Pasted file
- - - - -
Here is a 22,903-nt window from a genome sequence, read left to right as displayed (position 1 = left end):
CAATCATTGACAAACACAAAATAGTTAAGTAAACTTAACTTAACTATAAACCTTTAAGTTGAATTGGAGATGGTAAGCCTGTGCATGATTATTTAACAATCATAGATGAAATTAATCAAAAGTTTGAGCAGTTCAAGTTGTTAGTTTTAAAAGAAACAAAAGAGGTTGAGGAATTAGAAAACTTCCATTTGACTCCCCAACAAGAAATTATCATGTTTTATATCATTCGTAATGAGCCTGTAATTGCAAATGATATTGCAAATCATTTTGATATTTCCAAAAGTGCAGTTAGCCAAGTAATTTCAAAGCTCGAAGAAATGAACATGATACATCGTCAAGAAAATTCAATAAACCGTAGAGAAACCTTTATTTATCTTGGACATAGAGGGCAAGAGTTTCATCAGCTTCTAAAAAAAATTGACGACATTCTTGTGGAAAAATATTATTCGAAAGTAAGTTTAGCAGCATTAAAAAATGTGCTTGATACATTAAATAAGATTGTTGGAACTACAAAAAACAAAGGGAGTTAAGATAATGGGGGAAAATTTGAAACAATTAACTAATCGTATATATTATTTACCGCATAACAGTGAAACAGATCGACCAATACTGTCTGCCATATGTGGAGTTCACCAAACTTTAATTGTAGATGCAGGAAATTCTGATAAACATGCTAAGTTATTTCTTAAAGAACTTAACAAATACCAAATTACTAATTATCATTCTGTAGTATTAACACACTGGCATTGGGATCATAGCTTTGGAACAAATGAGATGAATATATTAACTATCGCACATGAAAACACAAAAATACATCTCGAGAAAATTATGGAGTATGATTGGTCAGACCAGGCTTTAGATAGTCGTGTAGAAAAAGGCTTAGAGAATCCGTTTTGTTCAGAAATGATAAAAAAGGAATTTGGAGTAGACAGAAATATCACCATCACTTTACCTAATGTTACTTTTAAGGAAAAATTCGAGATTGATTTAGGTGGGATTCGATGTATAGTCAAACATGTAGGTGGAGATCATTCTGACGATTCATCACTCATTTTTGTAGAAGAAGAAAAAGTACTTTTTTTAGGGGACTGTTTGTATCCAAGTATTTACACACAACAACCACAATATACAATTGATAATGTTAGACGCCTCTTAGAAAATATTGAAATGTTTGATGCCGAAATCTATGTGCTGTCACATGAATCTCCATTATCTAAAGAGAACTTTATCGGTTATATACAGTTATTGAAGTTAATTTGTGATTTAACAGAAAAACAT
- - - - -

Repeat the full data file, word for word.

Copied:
Here is a 22,903-nt window from a genome sequence, read left to right as displayed (position 1 = left end):
CAATCATTGACAAACACAAAATAGTTAAGTAAACTTAACTTAACTATAAACCTTTAAGTTGAATTGGAGATGGTAAGCCTGTGCATGATTATTTAACAATCATAGATGAAATTAATCAAAAGTTTGAGCAGTTCAAGTTGTTAGTTTTAAAAGAAACAAAAGAGGTTGAGGAATTAGAAAACTTCCATTTGACTCCCCAACAAGAAATTATCATGTTTTATATCATTCGTAATGAGCCTGTAATTGCAAATGATATTGCAAATCATTTTGATATTTCCAAAAGTGCAGTTAGCCAAGTAATTTCAAAGCTCGAAGAAATGAACATGATACATCGTCAAGAAAATTCAATAAACCGTAGAGAAACCTTTATTTATCTTGGACATAGAGGGCAAGAGTTTCATCAGCTTCTAAAAAAAATTGACGACATTCTTGTGGAAAAATATTATTCGAAAGTAAGTTTAGCAGCATTAAAAAATGTGCTTGATACATTAAATAAGATTGTTGGAACTACAAAAAACAAAGGGAGTTAAGATAATGGGGGAAAATTTGAAACAATTAACTAATCGTATATATTATTTACCGCATAACAGTGAAACAGATCGACCAATACTGTCTGCCATATGTGGAGTTCACCAAACTTTAATTGTAGATGCAGGAAATTCTGATAAACATGCTAAGTTATTTCTTAAAGAACTTAACAAATACCAAATTACTAATTATCATTCTGTAGTATTAACACACTGGCATTGGGATCATAGCTTTGGAACAAATGAGATGAATATATTAACTATCGCACATGAAAACACAAAAATACATCTCGAGAAAATTATGGAGTATGATTGGTCAGACCAGGCTTTAGATAGTCGTGTAGAAAAAGGCTTAGAGAATCCGTTTTGTTCAGAAATGATAAAAAAGGAATTTGGAGTAGACAGAAATATCACCATCACTTTACCTAATGTTACTTTTAAGGAAAAATTCGAGATTGATTTAGGTGGGATTCGATGTATAGTCAAACATGTAGGTGGAGATCATTCTGACGATTCATCACTCATTTTTGTAGAAGAAGAAAAAGTACTTTTTTTAGGGGACTGTTTGTATCCAAGTATTTACACACAACAACCACAATATACAATTGATAATGTTAGACGCCTCTTAGAAAATATTGAAATGTTTGATGCCGAAATCTATGTGCTGTCACATGAATCTCCATTATCTAAAGAGAACTTTATCGGTTATATACAGTTATTGAAGTTAATTTGTGATTTAACAGAAAAACAT